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Simmons second century

A story of sleep


a story of
sleep
In the beginning, sleep was the
farthest thing from Zalmon Simmons'
mind.
He was a marvelously energetic
businessman who became president
of both the Rock Island Railroad and
the Northwest Telegraph Company;
owned a country store; and served
as mayor of Kenosha, Wisconsin.
In 1870 he bought a local
cheesebox factory for manufacturing
a wood telegraph insulator of his
own design. Sleep entered this little
cheesebox-cum-insulator business
when founder Simmons accepted
the patent for a woven wire
bedspring as payment for a debt
incurred in his store. There was just
one thing wrong with the spring: it
could not be produced economically.
So he puta local inventor to work
on the problem and eventually got
the price down from $5 to 80ยข. The
Simmons Company, as purveyors of
better sleep, was on its way.
It was not long before the retailers
were telling Mr. Simmons, "Why
don't you make bedsteads to go
along with your springs?" As a
company, we have always listened
to the retailer, and Zalmon Simmons
responded with the brass bed. The
brass bed was very durable and, by
the aesthetics of the time, beautiful.
Simmons brass beds, something of
a status symbol, were shipped from
Kenosha to the far corners of the
globe, and were Simmons first big
success.
By the early 1900's, fashions had
changed. The iron foundry bed,
much cheaper and quite as durable,
replaced brass. After World War 1,
the tubular steel bed emerged as
America's standard bedstead.
Through all these changes, Simmons
maintained its industry leadership.
And where, you may ask, was the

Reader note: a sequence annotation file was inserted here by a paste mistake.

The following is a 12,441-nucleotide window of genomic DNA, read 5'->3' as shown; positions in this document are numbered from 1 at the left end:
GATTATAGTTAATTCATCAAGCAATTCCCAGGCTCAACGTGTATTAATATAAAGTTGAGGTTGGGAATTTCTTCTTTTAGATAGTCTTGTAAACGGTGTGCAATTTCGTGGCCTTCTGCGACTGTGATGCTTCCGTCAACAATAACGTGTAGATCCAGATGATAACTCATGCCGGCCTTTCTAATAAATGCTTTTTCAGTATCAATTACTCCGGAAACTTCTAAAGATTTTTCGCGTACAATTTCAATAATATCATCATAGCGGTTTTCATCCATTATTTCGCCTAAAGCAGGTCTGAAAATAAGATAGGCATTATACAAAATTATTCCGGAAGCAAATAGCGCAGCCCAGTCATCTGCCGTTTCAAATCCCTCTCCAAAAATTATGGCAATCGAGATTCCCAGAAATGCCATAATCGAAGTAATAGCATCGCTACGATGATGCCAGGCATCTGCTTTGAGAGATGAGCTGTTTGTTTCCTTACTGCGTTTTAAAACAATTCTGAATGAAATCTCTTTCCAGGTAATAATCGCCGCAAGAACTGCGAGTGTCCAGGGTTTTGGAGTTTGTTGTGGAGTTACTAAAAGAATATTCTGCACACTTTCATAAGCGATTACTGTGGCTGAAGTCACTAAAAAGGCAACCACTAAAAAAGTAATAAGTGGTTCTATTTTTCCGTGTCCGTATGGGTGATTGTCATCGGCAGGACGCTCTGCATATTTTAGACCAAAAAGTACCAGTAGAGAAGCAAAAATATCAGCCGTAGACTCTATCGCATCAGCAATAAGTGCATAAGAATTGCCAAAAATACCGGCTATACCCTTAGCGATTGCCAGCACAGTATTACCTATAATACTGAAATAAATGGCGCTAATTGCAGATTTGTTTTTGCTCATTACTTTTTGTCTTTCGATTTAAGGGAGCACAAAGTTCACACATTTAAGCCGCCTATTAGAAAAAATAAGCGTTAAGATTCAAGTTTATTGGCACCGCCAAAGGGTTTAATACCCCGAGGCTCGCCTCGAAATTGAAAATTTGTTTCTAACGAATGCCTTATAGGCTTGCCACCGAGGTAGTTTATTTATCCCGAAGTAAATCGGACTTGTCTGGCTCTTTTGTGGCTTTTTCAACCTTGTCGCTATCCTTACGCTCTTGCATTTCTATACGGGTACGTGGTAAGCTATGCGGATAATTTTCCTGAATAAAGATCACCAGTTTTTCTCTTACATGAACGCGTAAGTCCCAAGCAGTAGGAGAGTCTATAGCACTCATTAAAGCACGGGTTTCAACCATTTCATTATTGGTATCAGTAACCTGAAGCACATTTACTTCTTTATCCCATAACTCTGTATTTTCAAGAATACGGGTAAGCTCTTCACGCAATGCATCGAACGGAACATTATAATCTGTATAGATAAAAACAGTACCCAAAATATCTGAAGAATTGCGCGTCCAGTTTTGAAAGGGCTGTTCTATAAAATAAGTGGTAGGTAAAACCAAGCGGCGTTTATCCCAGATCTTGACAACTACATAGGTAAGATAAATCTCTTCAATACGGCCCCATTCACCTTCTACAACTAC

mattress all this time?
The answer is, it was mostly
nowhere. As the 1920's began, most
Americans still slept on pads lumpily
stuffed with cotton or hair-little
enough progress from the original
sack-of-leaves. Many attempts had
been made to put greater resilience
into the heart of the mattress but
until Simmons came along, none
had really been successful.
As far back as 1853, a
Poughkeepsie, New York inventor
patented an innerspring mattress but
he was never able to market it. After
the Franco-Prussian War, a German
built an innerspring mattress which
he presented to Bismarck, but that is
as far as his idea went.
The first innerspring mattress with
coils in individual cloth pockets was
patented in 1900 by James Marshall,
a Canadian planing mill operator.
This "Marshall ventilated mattress"
was the grandfather of the Simmons
Beautyrest. It was first manufactured
in 1901, in a tiny one-room shop.
Marshall himself produced the coils
by cranking a machine that looked
like a household meat grinder. The
little business was still struggling
along when Marshall died in 1905,
with no idea that two decades later
his invention would help to create a
revolution in the whole sleep
industry.
The Marshall mattress won some
degree of public acceptance. The
British furnished such ships as the
Titanic, Lusitania and Mauritania
with Marshall mattresses and a few


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